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2) Prove that there does not exist any eigenvalue λ < 1. 3) Prove that the n-th positive eigenvalue is λn = n2 π 2 + 1, and ﬁnd a corresponding eigenfunction. 1) Let λ = 1. Then the characteristic equation is R2 + 2R + 1 = (R + 1)2 = 0. • Since R = −1 is a double root, the complete solution is y(x) = c1 xe−x + c2 e−x . com 35 Examples of Eigenvalue Problems Eigenvalue problems • Insertion into the boundary conditions: It follows from the ﬁrst boundary condition that y(0) = 0 = c2 , hence we shall only look for candidates of the structure y = c1 xe−x .

Since c1 = 0, it follows from the latter boundary condition that u (1) = 0 + c2 Ω2 (1 − r) · 1 = c2 Ω2 (1 − r) = 0. Since 1 − r > 0 and Ω > 0, we must have c2 = 0 and thus c3 = 0, and we only get the zero solution, so we have no eigenvalue when 0 < r < 1. 20 Given the diﬀerential equation y + 2λy + 2λ2 y = 0, 0 ≤ x ≤ π, with y(0) − y (0) = 0 and y(π) − y (π) = 0, and where the parameter λ ∈ R is considered as a possible eigenvalue. 1) Prove that λ = 0 is not an eigenvalue. 2) Find all the eigenvalues and the corresponding eigenfunctions.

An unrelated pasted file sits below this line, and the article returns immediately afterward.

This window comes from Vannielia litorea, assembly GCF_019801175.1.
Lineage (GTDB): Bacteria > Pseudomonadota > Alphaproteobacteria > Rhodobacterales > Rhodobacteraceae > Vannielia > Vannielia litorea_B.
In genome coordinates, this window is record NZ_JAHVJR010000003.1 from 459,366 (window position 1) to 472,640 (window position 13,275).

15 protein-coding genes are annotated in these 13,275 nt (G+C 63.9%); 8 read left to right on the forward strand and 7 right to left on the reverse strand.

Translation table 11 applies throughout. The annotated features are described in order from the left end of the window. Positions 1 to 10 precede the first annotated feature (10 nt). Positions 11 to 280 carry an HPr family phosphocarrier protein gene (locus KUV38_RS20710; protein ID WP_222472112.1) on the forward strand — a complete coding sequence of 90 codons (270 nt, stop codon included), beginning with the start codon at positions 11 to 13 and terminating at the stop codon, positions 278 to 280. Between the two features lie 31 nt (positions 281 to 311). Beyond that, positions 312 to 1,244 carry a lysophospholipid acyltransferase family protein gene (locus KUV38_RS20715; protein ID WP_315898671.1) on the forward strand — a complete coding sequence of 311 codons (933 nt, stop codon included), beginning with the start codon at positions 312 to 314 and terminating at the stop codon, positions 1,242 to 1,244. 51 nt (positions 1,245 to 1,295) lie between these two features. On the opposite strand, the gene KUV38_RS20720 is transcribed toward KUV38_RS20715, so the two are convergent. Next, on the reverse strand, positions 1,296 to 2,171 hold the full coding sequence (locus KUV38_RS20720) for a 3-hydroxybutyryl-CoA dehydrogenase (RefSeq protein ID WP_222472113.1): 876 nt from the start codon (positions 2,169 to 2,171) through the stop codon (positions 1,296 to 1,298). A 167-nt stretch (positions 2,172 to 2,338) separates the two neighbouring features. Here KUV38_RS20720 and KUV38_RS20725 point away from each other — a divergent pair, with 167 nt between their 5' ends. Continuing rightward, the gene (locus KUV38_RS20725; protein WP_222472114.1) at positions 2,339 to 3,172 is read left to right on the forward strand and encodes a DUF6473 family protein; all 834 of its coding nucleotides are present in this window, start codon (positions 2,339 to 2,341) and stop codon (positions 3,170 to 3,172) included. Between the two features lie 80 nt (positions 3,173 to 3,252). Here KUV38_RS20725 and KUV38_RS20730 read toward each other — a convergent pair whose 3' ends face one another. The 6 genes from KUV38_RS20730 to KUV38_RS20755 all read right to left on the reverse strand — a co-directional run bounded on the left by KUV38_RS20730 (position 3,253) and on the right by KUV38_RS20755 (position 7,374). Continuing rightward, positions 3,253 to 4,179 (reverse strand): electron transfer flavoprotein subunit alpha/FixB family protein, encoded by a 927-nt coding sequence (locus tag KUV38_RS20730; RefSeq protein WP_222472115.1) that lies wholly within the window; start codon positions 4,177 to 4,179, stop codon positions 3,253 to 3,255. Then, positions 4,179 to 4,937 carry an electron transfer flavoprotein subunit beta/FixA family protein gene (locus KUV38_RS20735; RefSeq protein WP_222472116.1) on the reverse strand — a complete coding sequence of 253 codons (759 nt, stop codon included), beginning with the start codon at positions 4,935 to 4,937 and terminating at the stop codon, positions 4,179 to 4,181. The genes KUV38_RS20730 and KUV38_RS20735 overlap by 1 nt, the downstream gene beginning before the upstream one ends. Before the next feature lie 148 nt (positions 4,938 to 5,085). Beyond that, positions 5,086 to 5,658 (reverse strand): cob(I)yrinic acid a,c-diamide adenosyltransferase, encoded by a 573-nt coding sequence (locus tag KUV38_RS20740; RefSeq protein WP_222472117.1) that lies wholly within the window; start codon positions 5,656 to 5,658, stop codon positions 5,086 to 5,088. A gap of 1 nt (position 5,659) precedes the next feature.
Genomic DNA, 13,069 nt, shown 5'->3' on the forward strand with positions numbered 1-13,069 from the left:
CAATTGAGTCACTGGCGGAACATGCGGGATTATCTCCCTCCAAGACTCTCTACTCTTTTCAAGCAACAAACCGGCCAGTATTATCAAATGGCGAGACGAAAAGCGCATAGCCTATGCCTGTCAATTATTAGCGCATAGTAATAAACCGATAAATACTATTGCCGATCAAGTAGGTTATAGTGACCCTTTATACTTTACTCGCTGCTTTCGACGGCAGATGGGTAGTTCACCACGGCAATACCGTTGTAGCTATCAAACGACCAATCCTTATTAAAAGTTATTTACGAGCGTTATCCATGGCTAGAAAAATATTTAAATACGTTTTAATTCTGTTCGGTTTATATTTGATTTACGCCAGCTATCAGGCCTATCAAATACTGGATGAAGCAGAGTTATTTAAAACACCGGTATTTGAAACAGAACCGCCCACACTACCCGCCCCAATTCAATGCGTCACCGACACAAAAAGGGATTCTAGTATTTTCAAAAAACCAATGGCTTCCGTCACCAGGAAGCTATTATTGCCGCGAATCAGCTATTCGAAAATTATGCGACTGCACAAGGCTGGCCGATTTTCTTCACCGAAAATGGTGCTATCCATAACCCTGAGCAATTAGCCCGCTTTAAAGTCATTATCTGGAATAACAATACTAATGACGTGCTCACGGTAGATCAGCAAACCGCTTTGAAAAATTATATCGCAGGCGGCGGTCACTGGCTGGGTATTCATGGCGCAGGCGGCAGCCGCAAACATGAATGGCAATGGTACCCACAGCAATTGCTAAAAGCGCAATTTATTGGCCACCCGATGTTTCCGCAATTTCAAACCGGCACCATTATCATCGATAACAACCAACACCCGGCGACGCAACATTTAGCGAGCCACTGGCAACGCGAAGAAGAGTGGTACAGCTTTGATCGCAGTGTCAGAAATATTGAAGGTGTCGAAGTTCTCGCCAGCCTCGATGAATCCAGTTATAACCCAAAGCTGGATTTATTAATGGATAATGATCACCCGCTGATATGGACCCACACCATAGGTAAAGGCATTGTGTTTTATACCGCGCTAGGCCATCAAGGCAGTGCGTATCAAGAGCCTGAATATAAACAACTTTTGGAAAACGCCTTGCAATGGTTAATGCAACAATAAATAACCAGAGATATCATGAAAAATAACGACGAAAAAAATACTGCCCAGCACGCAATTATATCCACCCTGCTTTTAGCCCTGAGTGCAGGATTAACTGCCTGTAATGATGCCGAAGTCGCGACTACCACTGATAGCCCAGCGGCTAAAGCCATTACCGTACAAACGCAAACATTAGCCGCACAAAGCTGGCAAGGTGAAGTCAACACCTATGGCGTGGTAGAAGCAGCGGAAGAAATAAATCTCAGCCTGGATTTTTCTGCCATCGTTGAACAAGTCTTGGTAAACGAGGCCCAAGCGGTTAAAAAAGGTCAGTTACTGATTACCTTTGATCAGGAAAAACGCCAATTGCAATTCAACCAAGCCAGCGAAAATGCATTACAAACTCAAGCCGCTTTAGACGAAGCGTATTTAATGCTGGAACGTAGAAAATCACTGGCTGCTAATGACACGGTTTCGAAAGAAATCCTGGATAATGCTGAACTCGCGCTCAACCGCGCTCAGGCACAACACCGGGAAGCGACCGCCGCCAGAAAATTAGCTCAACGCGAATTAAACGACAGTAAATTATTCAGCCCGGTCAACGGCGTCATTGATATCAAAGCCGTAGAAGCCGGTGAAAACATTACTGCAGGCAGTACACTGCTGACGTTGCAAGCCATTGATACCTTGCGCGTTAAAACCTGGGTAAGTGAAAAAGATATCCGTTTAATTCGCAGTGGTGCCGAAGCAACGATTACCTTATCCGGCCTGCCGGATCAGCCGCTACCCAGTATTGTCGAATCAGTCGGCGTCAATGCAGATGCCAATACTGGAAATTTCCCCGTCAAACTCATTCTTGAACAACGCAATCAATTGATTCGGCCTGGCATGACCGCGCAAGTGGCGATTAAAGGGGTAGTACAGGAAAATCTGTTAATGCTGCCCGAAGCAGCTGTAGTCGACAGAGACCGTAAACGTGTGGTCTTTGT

17 Consider the eigenvalue problem y + λy = 0, x ∈ [−π, π], y(−π) = y(π), y (−π) = y (−π). 1) Prove that λ = 0 is an eigenvalue and ﬁnd a corresponding eigenfunction. 2) Prove that there are no negative eigenvalues. 3) Find all the positive eigenvalues and prove that each of them has two corresponding linearly independent eigenfunctions. Explain why this is not a counterexample to Sturm’s oscillation theorem. 1) If λ = 0, then the complete solution is y(x) = c1 x + c2 med y (x) = c1 . It follows from the boundary conditions that −c1 π + c2 = c1 π + c2 and c 1 = c1 , hence c1 = 0, while c2 is arbitrary.